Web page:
Hags Head was the site of an Iron Age fort built in the 1st Century BC.
This fort gives the Cliffs their name as the word “Mothar” in ancient Gaeilge means “ruined fort”.
Spanish Armada ships fleeing Elizabethan forces are driven around the north and west of Ireland by storms. Many ships are wrecked along the coastline. Boetius Clancy, High Sheriff of Clare, spies two Armada ships from his lookout atop the Cliffs of Moher. He has been issued orders by the Lord Deputy to “apprehend and execute all Spaniards found there of what quality so ever”.
There are locations along the coast reputed to be the execution and burial sites of the doomed Armada sailors.
Cornelius O’Brien is born in Birchfield, Liscannor, Co. Clare.
Signalling tower built at Hag’s Head by British Army during Napoleonic Wars (1803–1815) as a lookout post. The earlier promontory fort, known as Mothar or Moher, which gave the Cliffs their name was demolished to provide material for this new signalling tower.
Cornelius marries Margaret Long and begins renovation of his home in Birchfield, Liscannor.
Cornelius O’Brien as chairman of the election committee selects Daniel O’Connell as candidate for the famous 1828 Clare Election.
On December 1st, Cornelius O’Brien is elected MP for Clare. He held his seat in Westminster from 1832 to 1857, losing only once, in 1847. Advancing age and ill health forced his retirement from parliament in March 1857, two months before his death.
Observation tower is completed, this tower later became known as O’Brien’s Tower.
A bridge is built over the Inagh river joining Lahinch and Liscannor. This bridge would allow easy passage for Victorian visitors making their way to the Cliffs of Moher. It also gave easier access to local farmers to collect sand and seaweed during this prefamine era.
St. Brigid’s National School is built by Cornelius to provide education to his tenants’ children. He also erected a little Gothic structure over the nearby Reliever’s Well.
O’Brien became a voluntary member of the Liscannor Famine Relief Committee which provided relief work to impoverished tenants whose crops had failed.
On October 5th an article in the Clare Journal written by “an English Visitor” heaps praise on Cornelius O’Brien for his developments at the Cliffs of Moher – the tower, pathways, stables, round table etc. and even the provision of a piper to entertain the visitors.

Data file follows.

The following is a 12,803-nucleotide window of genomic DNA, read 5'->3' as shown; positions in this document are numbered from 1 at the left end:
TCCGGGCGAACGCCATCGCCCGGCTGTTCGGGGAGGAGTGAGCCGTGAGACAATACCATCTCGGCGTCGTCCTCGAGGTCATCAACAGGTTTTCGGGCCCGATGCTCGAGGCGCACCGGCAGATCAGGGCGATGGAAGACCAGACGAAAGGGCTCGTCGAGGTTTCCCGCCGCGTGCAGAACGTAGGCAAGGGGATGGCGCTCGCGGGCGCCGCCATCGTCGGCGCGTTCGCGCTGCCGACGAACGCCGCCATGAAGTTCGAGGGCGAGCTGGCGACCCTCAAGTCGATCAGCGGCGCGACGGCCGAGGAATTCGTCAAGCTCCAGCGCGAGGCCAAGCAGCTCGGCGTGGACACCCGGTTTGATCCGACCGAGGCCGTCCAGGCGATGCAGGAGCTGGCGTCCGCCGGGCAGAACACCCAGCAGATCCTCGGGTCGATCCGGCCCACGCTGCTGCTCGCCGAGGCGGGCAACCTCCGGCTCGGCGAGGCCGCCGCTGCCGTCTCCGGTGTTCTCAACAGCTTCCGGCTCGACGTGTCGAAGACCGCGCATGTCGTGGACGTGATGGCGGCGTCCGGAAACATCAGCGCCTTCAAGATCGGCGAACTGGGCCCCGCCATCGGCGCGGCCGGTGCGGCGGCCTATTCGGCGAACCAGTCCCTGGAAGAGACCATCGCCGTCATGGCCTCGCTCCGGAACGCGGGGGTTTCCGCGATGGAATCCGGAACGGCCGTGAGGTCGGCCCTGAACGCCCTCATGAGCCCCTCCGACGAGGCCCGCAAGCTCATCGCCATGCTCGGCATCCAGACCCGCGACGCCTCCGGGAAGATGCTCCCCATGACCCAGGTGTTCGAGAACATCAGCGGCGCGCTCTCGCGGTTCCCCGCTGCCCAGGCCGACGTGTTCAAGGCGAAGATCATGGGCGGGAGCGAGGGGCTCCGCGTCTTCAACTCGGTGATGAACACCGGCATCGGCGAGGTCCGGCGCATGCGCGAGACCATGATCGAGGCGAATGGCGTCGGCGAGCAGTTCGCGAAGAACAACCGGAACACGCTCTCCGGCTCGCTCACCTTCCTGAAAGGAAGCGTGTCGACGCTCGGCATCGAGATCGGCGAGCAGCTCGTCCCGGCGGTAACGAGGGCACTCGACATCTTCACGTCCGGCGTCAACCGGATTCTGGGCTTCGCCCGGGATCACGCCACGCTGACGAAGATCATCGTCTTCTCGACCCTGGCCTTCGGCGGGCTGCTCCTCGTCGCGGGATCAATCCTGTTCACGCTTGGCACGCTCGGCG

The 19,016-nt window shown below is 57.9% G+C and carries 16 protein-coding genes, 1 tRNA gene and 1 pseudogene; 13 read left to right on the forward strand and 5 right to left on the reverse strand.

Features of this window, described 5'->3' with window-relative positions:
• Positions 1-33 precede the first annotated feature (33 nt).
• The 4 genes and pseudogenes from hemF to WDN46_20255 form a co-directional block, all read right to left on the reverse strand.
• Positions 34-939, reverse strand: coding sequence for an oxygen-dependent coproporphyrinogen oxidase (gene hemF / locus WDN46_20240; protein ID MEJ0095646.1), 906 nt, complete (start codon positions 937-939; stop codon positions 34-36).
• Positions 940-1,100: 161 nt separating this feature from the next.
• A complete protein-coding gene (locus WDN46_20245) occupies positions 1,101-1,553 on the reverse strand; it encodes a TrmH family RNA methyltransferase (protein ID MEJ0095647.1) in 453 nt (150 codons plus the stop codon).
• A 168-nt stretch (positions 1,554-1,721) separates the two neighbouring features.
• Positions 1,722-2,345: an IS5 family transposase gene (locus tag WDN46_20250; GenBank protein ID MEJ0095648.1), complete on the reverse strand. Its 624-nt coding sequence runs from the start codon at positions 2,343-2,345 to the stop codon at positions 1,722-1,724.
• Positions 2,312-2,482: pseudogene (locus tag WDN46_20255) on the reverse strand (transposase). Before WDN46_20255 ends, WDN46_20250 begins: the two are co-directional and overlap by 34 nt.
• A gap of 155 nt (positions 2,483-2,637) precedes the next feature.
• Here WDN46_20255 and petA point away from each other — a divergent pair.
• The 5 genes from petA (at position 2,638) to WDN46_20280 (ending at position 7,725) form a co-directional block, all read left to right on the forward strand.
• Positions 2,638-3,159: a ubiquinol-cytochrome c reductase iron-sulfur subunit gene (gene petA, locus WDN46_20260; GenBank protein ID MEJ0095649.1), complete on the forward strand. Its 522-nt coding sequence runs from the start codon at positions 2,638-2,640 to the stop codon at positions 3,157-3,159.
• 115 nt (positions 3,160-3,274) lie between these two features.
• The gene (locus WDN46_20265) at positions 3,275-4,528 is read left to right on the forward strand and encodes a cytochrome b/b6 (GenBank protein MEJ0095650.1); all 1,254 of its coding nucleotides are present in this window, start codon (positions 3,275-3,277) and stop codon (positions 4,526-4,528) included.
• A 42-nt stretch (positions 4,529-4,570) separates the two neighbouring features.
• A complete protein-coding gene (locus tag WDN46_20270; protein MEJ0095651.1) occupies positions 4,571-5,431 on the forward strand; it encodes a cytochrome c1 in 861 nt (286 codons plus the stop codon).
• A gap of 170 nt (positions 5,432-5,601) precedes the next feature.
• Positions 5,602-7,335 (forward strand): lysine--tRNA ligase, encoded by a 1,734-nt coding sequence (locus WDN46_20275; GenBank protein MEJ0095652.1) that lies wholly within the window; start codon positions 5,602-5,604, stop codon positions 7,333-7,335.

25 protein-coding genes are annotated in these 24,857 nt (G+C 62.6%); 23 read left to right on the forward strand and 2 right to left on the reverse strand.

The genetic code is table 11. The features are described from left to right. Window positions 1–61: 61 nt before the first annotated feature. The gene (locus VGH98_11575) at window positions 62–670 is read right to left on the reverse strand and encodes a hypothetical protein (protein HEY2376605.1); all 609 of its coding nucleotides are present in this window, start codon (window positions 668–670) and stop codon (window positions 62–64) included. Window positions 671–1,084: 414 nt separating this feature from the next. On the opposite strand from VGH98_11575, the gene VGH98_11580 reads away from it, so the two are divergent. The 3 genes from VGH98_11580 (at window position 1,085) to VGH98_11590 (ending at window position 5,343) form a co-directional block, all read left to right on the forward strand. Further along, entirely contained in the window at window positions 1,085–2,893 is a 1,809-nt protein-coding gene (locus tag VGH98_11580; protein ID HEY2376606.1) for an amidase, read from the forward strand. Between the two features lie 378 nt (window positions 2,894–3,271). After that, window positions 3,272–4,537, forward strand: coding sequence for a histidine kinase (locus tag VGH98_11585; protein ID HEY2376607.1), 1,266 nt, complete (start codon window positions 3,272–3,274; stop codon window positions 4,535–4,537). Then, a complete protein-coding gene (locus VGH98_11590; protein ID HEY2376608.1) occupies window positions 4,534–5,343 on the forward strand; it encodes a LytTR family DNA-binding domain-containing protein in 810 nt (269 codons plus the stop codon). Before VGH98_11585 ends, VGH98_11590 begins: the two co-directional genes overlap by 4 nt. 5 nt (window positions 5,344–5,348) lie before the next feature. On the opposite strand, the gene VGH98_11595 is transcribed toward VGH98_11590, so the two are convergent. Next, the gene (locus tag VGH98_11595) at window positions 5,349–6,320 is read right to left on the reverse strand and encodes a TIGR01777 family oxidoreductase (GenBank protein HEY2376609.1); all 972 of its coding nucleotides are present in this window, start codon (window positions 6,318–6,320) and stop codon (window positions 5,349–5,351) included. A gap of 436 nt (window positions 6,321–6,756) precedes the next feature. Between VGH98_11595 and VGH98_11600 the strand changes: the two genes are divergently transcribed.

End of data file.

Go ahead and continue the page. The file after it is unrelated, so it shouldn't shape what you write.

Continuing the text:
On 30th of May Cornelius O’Brien dies. He is buried in his family mausoleum located at St. Brigid’s Well in Liscannor.
Tourism has become a feature of the local economy. In “Two Months in Kilkee” written by Quaker Mary Scott, in the 19th century she describes climbing “Hag’s Jaw” near the Cliffs of Moher while “the little girls from the cabins nearest to the top, followed the travellers with dishes of potatoes smoking from the pot, and butter or milk”.
After a period of time in the United States, Denis (Dinny) McMahon returns to his home townland of Ballysteen neighbouring the Cliffs of Moher.
In the late 1950s he sees an opportunity in the growth of tourism at the Cliffs of Moher and in his own words “I started off talking to people. I wore a guide badge to draw their attention. We have a lot of wildlife there and I’m a fairly good ornithologist. I am good on rock formations and very good on history and God only knows all the stories I have.”
Dinny also plays the tin whistle for tourists, continuing the longstanding musical traditions of the area and he becomes a well-loved part of the attraction of the Cliffs.
A German industrialist Eberhard Kemper makes an offer to the Considine family to buy 65 acres of land at Lislorkan North. The lands included half a mile frontage of the Cliffs of Moher and O’Brien’s Tower (now in ruins). Clare County Council as a result of a tip-off intervenes and following negotiations with the Considine family completes the purchase of 2 acres & 25 perches for a sum of £1,060. Essentially this was the site of O’Brien’s Tower and the land fronting the cliff edge.
This transaction enabled the Cliffs of Moher to be developed as an amenity area for the benefit of the general public.
O’Brien’s Tower which had fallen into a ruined state is restored and reopened as a visitor centre and craft shop. Local man Joe Vaughan, is the curator. Tourists from near and far again enjoy the view which was first experienced by the guests of Cornelius O’Brien well over a century before.
The regional tourist board Shannonside Tourism, builds a stone building housing gift shop, tea rooms and toilets on the site of the old stables built by Cornelius O’Brien. By 1978, 100,000 visitors are coming to the Cliffs of Moher each year. Over the next ten years this number will increase to 250,000 and the volumes continue to rise throughout the 1990s.
Under the auspices of the Royal Institute of Architects of Ireland (RIAI) a national architectural contest is staged by the local authority, Clare County Council, to find a design for a new visitor centre at the Cliffs of Moher. In 1992 the contest is won by Cork firm Reddy O’Riordan Staehli Architects (RORSA) with an innovative design that sees the visitor centre hidden beneath the hillside to reduce any visual impact on the visitors’ view of the Cliffs.